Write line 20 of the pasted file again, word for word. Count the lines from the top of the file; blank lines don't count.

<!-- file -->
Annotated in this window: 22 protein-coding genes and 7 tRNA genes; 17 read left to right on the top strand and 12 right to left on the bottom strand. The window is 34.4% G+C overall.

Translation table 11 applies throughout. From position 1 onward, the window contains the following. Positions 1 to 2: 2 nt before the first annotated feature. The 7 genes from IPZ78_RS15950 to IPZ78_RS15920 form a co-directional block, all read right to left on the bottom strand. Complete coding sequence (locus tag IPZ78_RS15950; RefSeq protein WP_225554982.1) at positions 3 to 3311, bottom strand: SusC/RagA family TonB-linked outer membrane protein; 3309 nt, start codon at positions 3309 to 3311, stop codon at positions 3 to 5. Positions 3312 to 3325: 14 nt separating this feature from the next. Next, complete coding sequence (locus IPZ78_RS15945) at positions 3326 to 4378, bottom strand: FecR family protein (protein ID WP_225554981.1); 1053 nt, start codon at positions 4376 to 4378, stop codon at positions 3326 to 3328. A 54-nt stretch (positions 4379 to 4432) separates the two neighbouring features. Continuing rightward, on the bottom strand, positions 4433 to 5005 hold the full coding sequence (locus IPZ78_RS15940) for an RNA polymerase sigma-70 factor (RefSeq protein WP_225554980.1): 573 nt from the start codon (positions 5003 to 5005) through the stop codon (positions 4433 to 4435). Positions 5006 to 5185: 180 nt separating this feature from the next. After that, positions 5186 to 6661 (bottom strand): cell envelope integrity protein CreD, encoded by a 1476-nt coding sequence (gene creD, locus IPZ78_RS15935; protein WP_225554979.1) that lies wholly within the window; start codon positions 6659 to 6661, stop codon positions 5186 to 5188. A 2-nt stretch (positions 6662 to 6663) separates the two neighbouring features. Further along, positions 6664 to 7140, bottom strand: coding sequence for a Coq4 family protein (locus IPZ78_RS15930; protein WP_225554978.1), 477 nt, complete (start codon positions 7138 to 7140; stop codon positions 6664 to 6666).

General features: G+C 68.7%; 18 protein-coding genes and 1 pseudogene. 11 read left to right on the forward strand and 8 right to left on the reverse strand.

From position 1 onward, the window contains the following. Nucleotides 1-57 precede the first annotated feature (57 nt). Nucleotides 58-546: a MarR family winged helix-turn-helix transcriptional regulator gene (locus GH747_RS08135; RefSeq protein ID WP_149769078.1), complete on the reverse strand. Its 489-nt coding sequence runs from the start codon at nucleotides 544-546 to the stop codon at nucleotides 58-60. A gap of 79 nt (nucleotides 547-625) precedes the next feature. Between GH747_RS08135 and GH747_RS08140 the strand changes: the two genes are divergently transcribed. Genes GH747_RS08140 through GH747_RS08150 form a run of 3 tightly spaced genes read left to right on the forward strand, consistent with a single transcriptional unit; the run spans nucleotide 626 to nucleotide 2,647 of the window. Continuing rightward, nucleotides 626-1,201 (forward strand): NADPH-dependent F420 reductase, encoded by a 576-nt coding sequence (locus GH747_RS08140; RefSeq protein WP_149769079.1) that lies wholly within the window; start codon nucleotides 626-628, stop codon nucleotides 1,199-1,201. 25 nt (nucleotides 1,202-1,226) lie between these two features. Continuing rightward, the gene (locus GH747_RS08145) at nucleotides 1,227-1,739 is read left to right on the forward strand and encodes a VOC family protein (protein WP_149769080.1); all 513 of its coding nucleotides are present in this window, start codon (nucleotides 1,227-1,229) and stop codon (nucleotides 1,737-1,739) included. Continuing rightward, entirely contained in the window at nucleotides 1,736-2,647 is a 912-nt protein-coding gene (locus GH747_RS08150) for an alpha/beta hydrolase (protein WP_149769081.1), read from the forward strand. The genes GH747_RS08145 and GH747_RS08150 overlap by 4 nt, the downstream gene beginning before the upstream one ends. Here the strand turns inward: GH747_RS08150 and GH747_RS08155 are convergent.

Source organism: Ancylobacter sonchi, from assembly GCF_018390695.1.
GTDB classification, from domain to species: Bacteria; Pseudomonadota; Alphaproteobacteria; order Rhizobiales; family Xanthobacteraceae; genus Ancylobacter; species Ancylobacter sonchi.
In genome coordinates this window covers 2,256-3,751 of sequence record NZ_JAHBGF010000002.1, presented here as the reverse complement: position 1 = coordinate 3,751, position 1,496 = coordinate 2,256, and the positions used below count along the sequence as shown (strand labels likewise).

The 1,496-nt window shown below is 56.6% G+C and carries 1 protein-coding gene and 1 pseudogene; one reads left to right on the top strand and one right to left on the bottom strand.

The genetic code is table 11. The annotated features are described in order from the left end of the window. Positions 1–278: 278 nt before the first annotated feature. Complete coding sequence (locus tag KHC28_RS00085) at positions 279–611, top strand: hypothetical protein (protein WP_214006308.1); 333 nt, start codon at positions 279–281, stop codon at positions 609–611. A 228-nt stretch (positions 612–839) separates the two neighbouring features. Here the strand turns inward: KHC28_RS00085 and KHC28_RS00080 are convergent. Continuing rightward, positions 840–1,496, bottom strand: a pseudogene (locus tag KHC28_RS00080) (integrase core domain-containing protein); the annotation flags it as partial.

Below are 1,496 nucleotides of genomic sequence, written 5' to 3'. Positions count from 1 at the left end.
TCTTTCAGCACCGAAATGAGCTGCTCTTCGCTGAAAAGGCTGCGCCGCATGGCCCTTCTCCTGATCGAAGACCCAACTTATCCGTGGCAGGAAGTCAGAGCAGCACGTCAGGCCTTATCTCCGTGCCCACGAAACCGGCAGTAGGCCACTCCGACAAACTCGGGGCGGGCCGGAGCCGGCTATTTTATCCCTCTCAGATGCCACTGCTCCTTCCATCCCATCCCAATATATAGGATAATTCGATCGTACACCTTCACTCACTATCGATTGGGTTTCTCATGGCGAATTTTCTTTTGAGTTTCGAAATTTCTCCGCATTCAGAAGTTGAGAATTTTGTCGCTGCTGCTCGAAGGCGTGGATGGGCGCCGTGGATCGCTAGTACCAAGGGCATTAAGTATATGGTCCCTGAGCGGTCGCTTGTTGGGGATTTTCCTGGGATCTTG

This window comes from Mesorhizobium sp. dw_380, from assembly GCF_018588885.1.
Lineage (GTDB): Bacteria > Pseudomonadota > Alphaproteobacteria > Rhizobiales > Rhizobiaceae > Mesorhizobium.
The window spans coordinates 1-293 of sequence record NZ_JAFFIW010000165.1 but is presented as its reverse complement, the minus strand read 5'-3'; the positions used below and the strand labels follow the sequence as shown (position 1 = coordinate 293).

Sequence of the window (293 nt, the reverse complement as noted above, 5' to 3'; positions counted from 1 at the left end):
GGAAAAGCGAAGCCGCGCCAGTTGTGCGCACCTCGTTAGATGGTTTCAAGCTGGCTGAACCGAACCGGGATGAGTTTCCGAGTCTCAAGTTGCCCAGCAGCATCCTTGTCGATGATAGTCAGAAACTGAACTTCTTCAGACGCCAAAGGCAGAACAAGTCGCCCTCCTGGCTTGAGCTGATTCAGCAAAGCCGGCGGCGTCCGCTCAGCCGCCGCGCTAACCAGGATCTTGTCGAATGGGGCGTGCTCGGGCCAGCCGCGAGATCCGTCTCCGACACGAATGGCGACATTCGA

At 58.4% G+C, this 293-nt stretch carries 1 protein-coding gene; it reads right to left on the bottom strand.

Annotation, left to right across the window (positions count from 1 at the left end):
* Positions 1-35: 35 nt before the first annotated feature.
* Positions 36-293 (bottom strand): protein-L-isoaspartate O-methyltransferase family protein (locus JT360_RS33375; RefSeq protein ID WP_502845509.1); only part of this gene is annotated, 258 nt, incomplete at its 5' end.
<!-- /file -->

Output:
* Positions 36-293 (bottom strand): protein-L-isoaspartate O-methyltransferase family protein (locus JT360_RS33375; RefSeq protein ID WP_502845509.1); only part of this gene is annotated, 258 nt, incomplete at its 5' end.